Syntax Sugar

I have been doing a lot of reading lately about MDSD and DSLs and I have to admit the ideas they suggest are rather seductive. I don’t mean that in a negative way, I simple mean the end goal of these two techniques are to bring the developer closer to solving the problem domain in an appropriate language. Being a rails developer in my spare time I have already been introduced to numerous DSLs with out even knowing it. Some may argue that rails itself is a DSL but based on the research I have done, the big pushers of DSL believe that rails is actually a collection of DSLs. For instance ActiveRecord is a DSL for expressing actions in a persistence domain, and ActionPack is a DSL for expressing how you want a request to be routed and processed.

After reading an article by Martin Fowler I realized that there are two different approaches to creating a DSL. He refers to these two different approaches as internal and external DSLs. An internal DSL is one that can be expressed in the native language of the environment in which you are working (e.g. ruby), and external DSLs are languages that must be “compiled” to a parent language before being executed. You will typically see external DSLs in Java, C#, or most non-scripting language environment.

The main advantage to internal DSLs is there is no additional logic that needs to be written in order to start working/writing your very own DSL. The reason why ruby and basically all other scripting languages are so great for writing DSLs is because they are founded on the notion of having syntax sugar. What I mean by that is they have multiple ways to express the same statement. In the olden days this was frowned upon, and I am sure many Java and C++ developers will cringe at the idea of writing an if statement 4-5 different ways. They might tell you “You should always write it the same way so that everyone is writing there code, and can interpret it the same way”. The problem with this is you are writing your code in some weird syntax to increase readability, when you could just be writing what you mean. Let me stop jabbering and give some examples:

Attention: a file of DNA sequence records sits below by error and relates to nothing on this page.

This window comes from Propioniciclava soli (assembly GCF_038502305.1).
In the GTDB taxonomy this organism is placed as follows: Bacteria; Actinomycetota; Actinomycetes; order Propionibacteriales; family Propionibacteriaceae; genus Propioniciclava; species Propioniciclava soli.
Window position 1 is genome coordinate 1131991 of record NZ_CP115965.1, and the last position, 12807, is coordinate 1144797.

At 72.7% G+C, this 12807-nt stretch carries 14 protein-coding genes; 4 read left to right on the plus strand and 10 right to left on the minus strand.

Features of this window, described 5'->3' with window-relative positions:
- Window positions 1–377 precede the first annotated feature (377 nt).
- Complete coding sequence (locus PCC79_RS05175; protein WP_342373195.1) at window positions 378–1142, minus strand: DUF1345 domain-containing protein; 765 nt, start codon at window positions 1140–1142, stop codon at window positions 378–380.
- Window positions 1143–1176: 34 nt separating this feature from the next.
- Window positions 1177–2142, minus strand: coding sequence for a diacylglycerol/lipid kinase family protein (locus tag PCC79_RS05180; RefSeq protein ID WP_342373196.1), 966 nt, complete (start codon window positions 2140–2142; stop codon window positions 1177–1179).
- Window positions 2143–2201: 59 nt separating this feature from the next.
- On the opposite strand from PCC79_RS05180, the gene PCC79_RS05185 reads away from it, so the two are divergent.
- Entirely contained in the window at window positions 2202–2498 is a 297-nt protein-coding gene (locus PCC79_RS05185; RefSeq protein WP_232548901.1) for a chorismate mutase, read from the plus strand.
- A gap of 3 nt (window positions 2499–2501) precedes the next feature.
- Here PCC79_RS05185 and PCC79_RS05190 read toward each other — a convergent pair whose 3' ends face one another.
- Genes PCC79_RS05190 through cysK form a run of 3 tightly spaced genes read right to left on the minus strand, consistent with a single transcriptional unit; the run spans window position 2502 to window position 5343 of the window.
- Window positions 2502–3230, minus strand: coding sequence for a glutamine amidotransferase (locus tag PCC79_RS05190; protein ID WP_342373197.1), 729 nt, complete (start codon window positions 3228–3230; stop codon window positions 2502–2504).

hotels.each do |hotel|
  if ( hotel == selected_hotel ) {
    hotel.reserve()
  }
end

Everyone who understands enumerates and if blocks should understand what is going one here. But you could also right this statement like this:

hotels.each do |hotel|
  if hotel == selected_hotel
    hotel.reserve()
end

more importantly you could write it like this:

hotels.each do |hotel|
  if hotel == selected_hotel == hotel.reserve()
end

and if you wanted to, you could write it like this:

hotels.each do |hotel|
  hotel.reserve if hotel == selected_hotel
end

Now from a developer stand point I am sure all of these make sense except maybe the last one. But to someone who hasn’t written any code before the line:

  hotel.reserve if hotel == selected_hotel

will make perfect sense. That is the purpose of syntax sugar and DSLs.

Now for good measure I am going to throw in an example to help a co-worker out…who will remain nameless. One of the nicer features of Ruby is the unless construct. Now in simple terms

unless == if not

but to give an example:

print 'The select hotel is not available' if not hotel.available?

is the same as saying:

print 'The select hotel is not available' unless hotel.available?

I hope these examples make sense, and nameless co-worker, I hope this helps you understand the unless construct.

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One Response to Syntax Sugar

  1. Pingback: Roop says » Blog Archive » JUnit 4.4

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